The effect of mindfulness and self-compassion on behavioral self-handicapping via an unstable self-concept
Is Version Of
Behavioral self-handicapping is a prevalent strategy among college students to protect positive views of themselves. Procrastination (Ferrari & Tice, 2000), alcohol consumption (Tucker et al., 1981), and inadequate practice (Tice & Baumeister, 1990) are considered to be academic self-handicapping behaviors because they all create some impediment to students' performance and facilitate a ready excuse for potential failures (Covington, 2000). Although a defense of one's self-concept can be provided by behavioral self-handicapping, self-handicapping behaviors come at a cost, such as non-optimal academic performance and self-deception (Zuckerman & Tsai, 2005). A lot of research has demonstrated the prevalence and negative effects of self-handicapping, but very few studies have examined methods that can reduce one's tendency to self-handicap (Kearns et al., 2007).
In the current set of studies, I proposed that an unstable self-concept gave rise to self-handicapping, and that such a self-concept was determined by self-worth contingency. I also proposed that mindfulness and self-compassion were potential intervention methods to reduce self-handicapping, because they might reduce self-concept instability.
In study 1, I examined whether academic performance feedback in a lab setting would influence students' academic concept. The result demonstrated that participants' explicit academic self-concept was altered by the feedback of their performance - a performance worse than average lowered participants' academic self-concept, and a performance better than average boosted participant's academic self-concept. I also examined if a short mindfulness meditation would help students to maintain a stable and competent academic self-concept after receiving positive or negative academic evaluations. The result demonstrated that mindfulness helped students to maintain a competent academic self-concept in an academic situation regardless of the valence of the feedback. The mindfulness intervention didn't, however, affect the relation between valence of feedback and academic self-concept. The hypothesis that mindfulness would help students to maintain a stable self-concept was not supported.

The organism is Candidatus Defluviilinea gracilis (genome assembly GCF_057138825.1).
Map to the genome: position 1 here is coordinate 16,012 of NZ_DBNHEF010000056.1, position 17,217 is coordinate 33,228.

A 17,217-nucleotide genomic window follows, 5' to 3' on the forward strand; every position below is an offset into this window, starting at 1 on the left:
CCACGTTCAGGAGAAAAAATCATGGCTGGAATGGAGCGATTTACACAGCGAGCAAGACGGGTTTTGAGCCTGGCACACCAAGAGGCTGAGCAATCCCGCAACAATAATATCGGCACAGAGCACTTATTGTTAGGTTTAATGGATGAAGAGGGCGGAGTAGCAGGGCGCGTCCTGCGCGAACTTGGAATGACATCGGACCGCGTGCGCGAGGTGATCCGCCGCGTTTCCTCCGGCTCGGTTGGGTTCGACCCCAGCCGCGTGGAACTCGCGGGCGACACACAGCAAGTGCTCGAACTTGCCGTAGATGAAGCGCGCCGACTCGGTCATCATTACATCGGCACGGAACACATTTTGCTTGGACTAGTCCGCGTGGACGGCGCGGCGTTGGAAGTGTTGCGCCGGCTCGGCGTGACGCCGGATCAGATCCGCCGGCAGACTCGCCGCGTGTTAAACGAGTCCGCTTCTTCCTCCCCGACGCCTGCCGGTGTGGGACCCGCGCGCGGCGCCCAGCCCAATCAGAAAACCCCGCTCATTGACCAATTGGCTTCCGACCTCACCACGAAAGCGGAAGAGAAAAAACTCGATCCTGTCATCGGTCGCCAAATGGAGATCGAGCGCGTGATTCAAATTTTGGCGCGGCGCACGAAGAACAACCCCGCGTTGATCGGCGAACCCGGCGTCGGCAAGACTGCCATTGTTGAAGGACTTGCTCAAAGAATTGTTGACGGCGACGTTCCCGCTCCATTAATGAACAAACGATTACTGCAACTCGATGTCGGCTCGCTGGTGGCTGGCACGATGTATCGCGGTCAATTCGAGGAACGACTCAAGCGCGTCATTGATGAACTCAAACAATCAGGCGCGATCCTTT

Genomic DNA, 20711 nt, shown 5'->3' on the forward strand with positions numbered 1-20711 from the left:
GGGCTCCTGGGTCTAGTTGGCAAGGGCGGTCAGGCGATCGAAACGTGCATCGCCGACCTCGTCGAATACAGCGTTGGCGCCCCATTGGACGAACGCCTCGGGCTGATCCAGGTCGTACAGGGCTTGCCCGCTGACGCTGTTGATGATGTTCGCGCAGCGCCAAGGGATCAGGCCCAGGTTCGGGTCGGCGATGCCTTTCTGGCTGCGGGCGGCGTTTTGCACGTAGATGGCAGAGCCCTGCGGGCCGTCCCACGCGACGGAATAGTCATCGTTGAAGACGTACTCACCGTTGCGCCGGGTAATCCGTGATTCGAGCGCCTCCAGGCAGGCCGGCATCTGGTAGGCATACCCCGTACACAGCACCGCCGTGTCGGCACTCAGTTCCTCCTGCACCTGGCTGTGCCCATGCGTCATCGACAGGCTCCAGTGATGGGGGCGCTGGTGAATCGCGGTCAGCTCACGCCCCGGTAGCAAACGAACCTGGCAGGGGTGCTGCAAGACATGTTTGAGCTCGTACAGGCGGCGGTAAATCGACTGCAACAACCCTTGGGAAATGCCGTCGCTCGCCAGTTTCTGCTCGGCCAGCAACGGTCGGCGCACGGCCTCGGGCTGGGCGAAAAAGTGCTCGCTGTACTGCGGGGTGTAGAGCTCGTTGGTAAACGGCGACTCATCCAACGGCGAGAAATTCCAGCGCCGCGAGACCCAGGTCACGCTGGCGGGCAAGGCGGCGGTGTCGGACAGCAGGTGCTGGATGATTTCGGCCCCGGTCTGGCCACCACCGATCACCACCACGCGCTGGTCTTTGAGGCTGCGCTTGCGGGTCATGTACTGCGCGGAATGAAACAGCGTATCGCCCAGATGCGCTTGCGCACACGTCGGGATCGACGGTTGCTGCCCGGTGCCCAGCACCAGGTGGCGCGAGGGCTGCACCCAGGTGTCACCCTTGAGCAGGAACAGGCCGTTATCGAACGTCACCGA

In study 2, I examined if a short mindfulness meditation or a short self-compassion meditation helped students to lower their self-handicapping behavior in an evaluative situation. The self-compassion meditation helped students to choose more facilitating music during an academic test (i.e., an indicator of less self-handicapping) when they were faced with an evaluative situation, whereas mindfulness meditation had no effect. There was no difference in state self-handicapping tendency, or the time students spent on a distracting task during test preparation (i.e., another indicator of less self-handicapping).
In study 3, I examined if a short mindfulness meditation or a short self-compassion meditation helped students to lower their contingency of self-worth, which then might reduce self-handicapping behavior. The results demonstrated that the proposed mediation effect was not supported by the data. There was no evidence that self-worth contingency mediated the association between experimental manipulation and self-handicapping behaviors.
In conclusion, college students' academic self-concept was unstable enough to be altered by a single academic feedback. Mindfulness meditation was effective to help students keep a competent academic concept after receiving academic feedback. Self-compassion showed potential to lower one's self-handicapping behavior, but it was unclear if this effect was mediated by self-worth contingency or not.